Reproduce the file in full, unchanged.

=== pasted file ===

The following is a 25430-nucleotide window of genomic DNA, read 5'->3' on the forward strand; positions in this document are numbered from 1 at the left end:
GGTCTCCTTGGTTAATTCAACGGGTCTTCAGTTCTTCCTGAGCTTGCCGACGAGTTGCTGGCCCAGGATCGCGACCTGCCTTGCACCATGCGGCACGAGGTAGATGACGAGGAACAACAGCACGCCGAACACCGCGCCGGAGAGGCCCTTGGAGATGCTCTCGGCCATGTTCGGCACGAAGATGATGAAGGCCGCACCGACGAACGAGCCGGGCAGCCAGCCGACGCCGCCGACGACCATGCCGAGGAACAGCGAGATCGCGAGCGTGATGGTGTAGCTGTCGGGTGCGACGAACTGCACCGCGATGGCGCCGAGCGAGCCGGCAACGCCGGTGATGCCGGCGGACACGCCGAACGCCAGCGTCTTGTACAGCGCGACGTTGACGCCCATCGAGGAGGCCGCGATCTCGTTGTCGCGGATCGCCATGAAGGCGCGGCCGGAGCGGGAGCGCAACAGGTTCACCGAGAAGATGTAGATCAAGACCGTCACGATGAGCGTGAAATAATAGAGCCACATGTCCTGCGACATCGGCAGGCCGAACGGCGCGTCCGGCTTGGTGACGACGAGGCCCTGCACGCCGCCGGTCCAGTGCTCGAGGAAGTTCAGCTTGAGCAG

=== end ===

The following is a 25430-nucleotide window of genomic DNA, read 5'->3' on the forward strand; positions in this document are numbered from 1 at the left end:
GGTCTCCTTGGTTAATTCAACGGGTCTTCAGTTCTTCCTGAGCTTGCCGACGAGTTGCTGGCCCAGGATCGCGACCTGCCTTGCACCATGCGGCACGAGGTAGATGACGAGGAACAACAGCACGCCGAACACCGCGCCGGAGAGGCCCTTGGAGATGCTCTCGGCCATGTTCGGCACGAAGATGATGAAGGCCGCACCGACGAACGAGCCGGGCAGCCAGCCGACGCCGCCGACGACCATGCCGAGGAACAGCGAGATCGCGAGCGTGATGGTGTAGCTGTCGGGTGCGACGAACTGCACCGCGATGGCGCCGAGCGAGCCGGCAACGCCGGTGATGCCGGCGGACACGCCGAACGCCAGCGTCTTGTACAGCGCGACGTTGACGCCCATCGAGGAGGCCGCGATCTCGTTGTCGCGGATCGCCATGAAGGCGCGGCCGGAGCGGGAGCGCAACAGGTTCACCGAGAAGATGTAGATCAAGACCGTCACGATGAGCGTGAAATAATAGAGCCACATGTCCTGCGACATCGGCAGGCCGAACGGCGCGTCCGGCTTGGTGACGACGAGGCCCTGCACGCCGCCGGTCCAGTGCTCGAGGAAGTTCAGCTTGAGCAG